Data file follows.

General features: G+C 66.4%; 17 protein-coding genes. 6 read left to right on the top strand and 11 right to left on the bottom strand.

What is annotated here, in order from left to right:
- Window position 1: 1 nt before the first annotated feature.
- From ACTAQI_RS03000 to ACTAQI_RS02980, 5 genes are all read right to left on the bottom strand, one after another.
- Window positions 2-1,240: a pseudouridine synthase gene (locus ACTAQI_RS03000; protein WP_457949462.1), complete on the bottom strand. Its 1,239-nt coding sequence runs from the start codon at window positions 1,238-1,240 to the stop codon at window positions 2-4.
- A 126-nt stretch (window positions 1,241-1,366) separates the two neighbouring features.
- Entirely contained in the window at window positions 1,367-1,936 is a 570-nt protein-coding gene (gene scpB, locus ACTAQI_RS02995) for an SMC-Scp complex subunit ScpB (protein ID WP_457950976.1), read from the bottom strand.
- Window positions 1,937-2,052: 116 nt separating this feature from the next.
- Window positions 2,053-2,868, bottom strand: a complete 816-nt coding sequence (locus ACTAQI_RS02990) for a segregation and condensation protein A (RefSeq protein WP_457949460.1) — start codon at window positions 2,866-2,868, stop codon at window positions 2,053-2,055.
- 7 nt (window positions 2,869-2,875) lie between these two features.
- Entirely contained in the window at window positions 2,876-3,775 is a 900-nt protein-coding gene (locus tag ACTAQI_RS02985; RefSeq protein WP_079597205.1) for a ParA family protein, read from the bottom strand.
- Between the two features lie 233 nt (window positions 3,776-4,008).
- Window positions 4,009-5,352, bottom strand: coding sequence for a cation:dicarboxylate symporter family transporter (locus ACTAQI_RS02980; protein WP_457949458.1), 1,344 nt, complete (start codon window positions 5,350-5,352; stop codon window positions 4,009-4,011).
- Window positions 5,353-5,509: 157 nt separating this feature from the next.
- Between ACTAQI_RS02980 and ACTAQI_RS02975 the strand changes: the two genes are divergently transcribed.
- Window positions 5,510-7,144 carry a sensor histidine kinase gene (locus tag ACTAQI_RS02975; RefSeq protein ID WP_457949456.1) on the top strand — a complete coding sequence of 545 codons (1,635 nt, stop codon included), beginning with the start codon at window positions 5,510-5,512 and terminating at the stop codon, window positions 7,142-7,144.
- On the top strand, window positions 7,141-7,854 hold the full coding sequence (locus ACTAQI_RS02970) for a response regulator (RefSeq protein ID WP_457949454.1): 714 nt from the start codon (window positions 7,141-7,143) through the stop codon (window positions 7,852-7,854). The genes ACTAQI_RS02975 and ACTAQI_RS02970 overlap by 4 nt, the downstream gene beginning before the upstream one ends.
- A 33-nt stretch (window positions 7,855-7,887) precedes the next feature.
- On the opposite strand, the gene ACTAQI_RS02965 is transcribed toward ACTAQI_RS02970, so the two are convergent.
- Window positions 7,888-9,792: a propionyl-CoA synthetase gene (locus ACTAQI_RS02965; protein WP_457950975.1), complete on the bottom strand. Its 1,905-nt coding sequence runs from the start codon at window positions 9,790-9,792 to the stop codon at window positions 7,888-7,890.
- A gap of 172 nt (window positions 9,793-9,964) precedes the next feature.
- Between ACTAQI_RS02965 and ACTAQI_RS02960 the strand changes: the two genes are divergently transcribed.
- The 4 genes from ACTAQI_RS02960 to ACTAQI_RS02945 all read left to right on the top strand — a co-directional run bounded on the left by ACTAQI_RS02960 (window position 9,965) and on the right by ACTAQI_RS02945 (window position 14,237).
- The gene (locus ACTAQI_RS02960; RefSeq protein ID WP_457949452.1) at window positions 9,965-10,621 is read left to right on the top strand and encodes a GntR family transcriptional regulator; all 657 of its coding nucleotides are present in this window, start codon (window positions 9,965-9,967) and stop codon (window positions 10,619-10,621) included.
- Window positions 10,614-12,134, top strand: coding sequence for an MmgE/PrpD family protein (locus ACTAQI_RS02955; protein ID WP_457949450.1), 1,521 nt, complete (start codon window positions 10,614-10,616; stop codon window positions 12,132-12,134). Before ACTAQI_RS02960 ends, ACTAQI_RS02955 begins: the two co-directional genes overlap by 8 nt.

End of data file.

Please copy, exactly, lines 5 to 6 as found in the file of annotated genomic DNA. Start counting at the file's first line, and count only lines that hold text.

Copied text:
- Window positions 2-1,240: a pseudouridine synthase gene (locus ACTAQI_RS03000; protein WP_457949462.1), complete on the bottom strand. Its 1,239-nt coding sequence runs from the start codon at window positions 1,238-1,240 to the stop codon at window positions 2-4.
- A 126-nt stretch (window positions 1,241-1,366) separates the two neighbouring features.